The Fiedler Contingency Model was created in the mid-1960s by Fred Fiedler, a scientist who helped advance the study of personality and characteristics of leaders. The model states that there is no one best style of leadership. Instead, a leader's effectiveness is based on the situation. This is the result of two factors – "leadership style" and "situational favorableness" (later called "situational control"). Leadership Style
Identifying leadership style is the first step in using the model. Fiedler believed that leadership style is fixed, and it can be measured using a scale he developed called Least-Preferred Co-Worker (LPC) Scale. The scale asks you to think about the person who you've least enjoyed working with. This can be a person who you've worked with in your job, or in education or training. You then rate each factor based on this person and add up your scores. If your total score is high, you're likely to be a relationship-orientated leader. If your total score is low, you're more likely to be task-orientated leader. Situational Favorableness
Next, you determine the "situational favorableness" of your particular situation. This depends on three distinct factors: * Leader-Member Relations – This is the level of trust and confidence that your team has in you. A leader who is more trusted and has more influence with the group is in a more favorable situation than a leader who is not trusted. * Task Structure – This refers to the type of task you're doing: clear and structured, or vague and unstructured. Unstructured tasks, or tasks where the team and leader have little knowledge of how to achieve them, are viewed unfavorably. * Leader's Position Power – This is the amount of power you have to direct the group, and provide reward or punishment. The more power you have, the more favorable your situation. Fiedler identifies power as being either strong or weak.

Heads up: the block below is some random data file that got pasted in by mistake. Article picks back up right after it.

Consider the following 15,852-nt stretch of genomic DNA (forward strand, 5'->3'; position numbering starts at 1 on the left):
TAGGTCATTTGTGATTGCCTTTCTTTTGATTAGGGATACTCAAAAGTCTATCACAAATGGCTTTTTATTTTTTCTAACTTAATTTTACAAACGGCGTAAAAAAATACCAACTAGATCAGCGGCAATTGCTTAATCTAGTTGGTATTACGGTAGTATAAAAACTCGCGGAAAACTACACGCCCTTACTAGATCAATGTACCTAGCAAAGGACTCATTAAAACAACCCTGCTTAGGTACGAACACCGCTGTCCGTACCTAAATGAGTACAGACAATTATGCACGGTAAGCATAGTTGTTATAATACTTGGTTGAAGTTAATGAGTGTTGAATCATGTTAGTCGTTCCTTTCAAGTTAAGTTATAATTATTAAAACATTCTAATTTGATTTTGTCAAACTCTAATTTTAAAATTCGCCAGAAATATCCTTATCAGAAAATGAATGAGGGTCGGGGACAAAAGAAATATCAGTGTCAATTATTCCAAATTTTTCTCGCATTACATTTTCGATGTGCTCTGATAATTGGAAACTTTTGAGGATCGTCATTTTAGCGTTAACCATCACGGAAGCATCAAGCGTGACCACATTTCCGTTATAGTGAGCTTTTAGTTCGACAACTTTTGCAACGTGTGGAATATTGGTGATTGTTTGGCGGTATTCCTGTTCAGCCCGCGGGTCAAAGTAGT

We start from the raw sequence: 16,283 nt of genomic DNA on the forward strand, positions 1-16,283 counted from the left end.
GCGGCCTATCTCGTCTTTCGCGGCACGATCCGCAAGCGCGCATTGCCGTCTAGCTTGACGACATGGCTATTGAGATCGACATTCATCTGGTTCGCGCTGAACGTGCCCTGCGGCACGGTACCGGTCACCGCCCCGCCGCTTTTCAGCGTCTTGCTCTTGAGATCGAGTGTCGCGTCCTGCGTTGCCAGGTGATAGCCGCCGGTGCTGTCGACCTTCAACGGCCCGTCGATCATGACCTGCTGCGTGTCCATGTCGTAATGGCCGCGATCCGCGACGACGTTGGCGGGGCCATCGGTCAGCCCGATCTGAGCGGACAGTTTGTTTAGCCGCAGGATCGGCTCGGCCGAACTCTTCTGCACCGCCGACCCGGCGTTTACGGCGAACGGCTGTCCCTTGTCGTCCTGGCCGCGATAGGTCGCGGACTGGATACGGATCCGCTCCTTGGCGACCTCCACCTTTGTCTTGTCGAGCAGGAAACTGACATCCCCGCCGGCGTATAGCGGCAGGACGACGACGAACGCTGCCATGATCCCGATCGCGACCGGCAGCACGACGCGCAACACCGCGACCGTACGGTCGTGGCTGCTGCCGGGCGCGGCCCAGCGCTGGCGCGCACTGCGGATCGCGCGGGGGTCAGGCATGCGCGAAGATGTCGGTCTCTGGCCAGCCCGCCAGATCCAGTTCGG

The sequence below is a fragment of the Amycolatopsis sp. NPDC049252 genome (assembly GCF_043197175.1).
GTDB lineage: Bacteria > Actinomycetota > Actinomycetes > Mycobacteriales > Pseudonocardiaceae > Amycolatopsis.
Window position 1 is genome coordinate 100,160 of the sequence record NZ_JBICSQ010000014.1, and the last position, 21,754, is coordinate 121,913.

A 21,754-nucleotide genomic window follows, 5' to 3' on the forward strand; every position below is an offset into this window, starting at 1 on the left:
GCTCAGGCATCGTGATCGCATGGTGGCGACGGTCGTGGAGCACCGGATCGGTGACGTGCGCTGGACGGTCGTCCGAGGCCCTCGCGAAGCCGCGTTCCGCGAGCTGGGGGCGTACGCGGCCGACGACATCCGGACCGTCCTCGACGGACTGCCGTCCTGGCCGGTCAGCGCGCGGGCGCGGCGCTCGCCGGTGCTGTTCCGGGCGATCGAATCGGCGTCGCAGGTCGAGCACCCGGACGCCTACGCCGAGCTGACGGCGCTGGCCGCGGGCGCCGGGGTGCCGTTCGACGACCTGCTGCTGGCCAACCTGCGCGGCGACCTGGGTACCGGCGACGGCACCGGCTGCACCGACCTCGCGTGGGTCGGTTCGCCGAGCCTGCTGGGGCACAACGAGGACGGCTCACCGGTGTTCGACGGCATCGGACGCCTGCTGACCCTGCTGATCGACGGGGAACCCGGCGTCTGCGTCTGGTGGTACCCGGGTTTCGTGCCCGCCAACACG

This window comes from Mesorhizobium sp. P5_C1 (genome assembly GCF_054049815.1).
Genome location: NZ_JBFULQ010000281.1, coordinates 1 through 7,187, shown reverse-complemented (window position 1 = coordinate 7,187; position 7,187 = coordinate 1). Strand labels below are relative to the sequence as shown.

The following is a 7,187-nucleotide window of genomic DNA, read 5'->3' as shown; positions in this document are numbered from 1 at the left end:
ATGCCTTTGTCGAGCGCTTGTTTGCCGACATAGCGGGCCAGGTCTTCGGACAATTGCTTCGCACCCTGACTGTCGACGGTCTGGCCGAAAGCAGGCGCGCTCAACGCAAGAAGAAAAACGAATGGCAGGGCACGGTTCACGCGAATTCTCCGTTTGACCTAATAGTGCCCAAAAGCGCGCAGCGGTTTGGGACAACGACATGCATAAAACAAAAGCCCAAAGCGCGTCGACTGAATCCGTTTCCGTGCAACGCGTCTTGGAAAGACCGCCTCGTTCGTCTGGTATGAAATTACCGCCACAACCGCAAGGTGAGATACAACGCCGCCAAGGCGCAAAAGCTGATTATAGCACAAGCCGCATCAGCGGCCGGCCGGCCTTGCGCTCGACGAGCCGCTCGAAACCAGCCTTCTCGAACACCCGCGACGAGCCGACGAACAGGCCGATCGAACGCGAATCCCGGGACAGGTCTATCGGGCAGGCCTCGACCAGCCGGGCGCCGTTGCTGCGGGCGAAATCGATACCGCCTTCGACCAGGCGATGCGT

Hersey-Blanchard Situational Leadership Theory
Please join StudyMode to read the full document